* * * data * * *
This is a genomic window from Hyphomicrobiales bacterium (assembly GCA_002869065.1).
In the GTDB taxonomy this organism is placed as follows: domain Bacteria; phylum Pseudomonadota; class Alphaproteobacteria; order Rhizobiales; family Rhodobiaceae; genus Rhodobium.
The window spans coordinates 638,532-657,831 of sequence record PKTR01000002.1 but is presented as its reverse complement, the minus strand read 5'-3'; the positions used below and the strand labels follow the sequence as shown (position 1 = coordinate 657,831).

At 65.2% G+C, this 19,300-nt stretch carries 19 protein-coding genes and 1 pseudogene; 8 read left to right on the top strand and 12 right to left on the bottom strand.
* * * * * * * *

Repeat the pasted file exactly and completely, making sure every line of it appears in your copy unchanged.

This is a genomic window from Hyphomicrobiales bacterium (assembly GCA_002869065.1).
In the GTDB taxonomy this organism is placed as follows: domain Bacteria; phylum Pseudomonadota; class Alphaproteobacteria; order Rhizobiales; family Rhodobiaceae; genus Rhodobium.
The window spans coordinates 638,532-657,831 of sequence record PKTR01000002.1 but is presented as its reverse complement, the minus strand read 5'-3'; the positions used below and the strand labels follow the sequence as shown (position 1 = coordinate 657,831).

At 65.2% G+C, this 19,300-nt stretch carries 19 protein-coding genes and 1 pseudogene; 8 read left to right on the top strand and 12 right to left on the bottom strand.